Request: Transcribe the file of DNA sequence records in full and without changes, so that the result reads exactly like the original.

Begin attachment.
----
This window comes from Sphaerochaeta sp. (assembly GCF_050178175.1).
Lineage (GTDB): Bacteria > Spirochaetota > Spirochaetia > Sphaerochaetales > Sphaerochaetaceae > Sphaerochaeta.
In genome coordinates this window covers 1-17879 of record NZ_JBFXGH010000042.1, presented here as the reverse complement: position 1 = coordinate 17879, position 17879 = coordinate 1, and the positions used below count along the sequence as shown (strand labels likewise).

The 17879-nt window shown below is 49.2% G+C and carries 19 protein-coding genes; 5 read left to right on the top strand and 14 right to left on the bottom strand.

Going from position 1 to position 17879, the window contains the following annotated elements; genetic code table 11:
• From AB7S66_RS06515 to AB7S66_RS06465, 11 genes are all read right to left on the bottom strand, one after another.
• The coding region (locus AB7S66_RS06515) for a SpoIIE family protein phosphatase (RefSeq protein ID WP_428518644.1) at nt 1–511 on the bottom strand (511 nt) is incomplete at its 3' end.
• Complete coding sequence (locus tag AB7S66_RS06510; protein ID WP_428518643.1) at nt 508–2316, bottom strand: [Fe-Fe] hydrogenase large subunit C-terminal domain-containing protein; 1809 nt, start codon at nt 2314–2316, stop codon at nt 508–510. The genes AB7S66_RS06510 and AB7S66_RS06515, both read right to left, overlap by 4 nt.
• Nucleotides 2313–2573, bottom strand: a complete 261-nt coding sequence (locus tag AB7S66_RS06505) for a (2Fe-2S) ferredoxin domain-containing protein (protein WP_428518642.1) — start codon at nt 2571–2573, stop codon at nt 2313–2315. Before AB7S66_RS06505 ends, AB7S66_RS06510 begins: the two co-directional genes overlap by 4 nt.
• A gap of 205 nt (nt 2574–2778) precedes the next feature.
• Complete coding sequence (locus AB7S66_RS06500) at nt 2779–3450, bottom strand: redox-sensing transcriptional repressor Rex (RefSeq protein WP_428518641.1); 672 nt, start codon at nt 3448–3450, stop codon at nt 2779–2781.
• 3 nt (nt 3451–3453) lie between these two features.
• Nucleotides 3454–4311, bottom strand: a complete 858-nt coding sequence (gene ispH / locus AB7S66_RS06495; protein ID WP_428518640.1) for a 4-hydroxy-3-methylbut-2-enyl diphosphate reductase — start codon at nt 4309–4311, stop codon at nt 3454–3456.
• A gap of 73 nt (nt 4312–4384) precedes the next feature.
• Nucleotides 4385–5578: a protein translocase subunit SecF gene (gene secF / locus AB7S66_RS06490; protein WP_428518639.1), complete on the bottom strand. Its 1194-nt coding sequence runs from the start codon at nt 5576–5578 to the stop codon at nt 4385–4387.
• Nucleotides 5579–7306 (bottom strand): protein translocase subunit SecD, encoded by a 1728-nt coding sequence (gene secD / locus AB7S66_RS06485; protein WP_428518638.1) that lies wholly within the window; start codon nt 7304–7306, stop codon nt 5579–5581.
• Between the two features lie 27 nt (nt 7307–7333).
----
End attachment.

This window comes from Sphaerochaeta sp. (assembly GCF_050178175.1).
Lineage (GTDB): Bacteria > Spirochaetota > Spirochaetia > Sphaerochaetales > Sphaerochaetaceae > Sphaerochaeta.
In genome coordinates this window covers 1-17879 of record NZ_JBFXGH010000042.1, presented here as the reverse complement: position 1 = coordinate 17879, position 17879 = coordinate 1, and the positions used below count along the sequence as shown (strand labels likewise).

The 17879-nt window shown below is 49.2% G+C and carries 19 protein-coding genes; 5 read left to right on the top strand and 14 right to left on the bottom strand.

Going from position 1 to position 17879, the window contains the following annotated elements; genetic code table 11:
• From AB7S66_RS06515 to AB7S66_RS06465, 11 genes are all read right to left on the bottom strand, one after another.
• The coding region (locus AB7S66_RS06515) for a SpoIIE family protein phosphatase (RefSeq protein ID WP_428518644.1) at nt 1–511 on the bottom strand (511 nt) is incomplete at its 3' end.
• Complete coding sequence (locus tag AB7S66_RS06510; protein ID WP_428518643.1) at nt 508–2316, bottom strand: [Fe-Fe] hydrogenase large subunit C-terminal domain-containing protein; 1809 nt, start codon at nt 2314–2316, stop codon at nt 508–510. The genes AB7S66_RS06510 and AB7S66_RS06515, both read right to left, overlap by 4 nt.
• Nucleotides 2313–2573, bottom strand: a complete 261-nt coding sequence (locus tag AB7S66_RS06505) for a (2Fe-2S) ferredoxin domain-containing protein (protein WP_428518642.1) — start codon at nt 2571–2573, stop codon at nt 2313–2315. Before AB7S66_RS06505 ends, AB7S66_RS06510 begins: the two co-directional genes overlap by 4 nt.
• A gap of 205 nt (nt 2574–2778) precedes the next feature.
• Complete coding sequence (locus AB7S66_RS06500) at nt 2779–3450, bottom strand: redox-sensing transcriptional repressor Rex (RefSeq protein WP_428518641.1); 672 nt, start codon at nt 3448–3450, stop codon at nt 2779–2781.
• 3 nt (nt 3451–3453) lie between these two features.
• Nucleotides 3454–4311, bottom strand: a complete 858-nt coding sequence (gene ispH / locus AB7S66_RS06495; protein ID WP_428518640.1) for a 4-hydroxy-3-methylbut-2-enyl diphosphate reductase — start codon at nt 4309–4311, stop codon at nt 3454–3456.
• A gap of 73 nt (nt 4312–4384) precedes the next feature.
• Nucleotides 4385–5578: a protein translocase subunit SecF gene (gene secF / locus AB7S66_RS06490; protein WP_428518639.1), complete on the bottom strand. Its 1194-nt coding sequence runs from the start codon at nt 5576–5578 to the stop codon at nt 4385–4387.
• Nucleotides 5579–7306 (bottom strand): protein translocase subunit SecD, encoded by a 1728-nt coding sequence (gene secD / locus AB7S66_RS06485; protein WP_428518638.1) that lies wholly within the window; start codon nt 7304–7306, stop codon nt 5579–5581.
• Between the two features lie 27 nt (nt 7307–7333).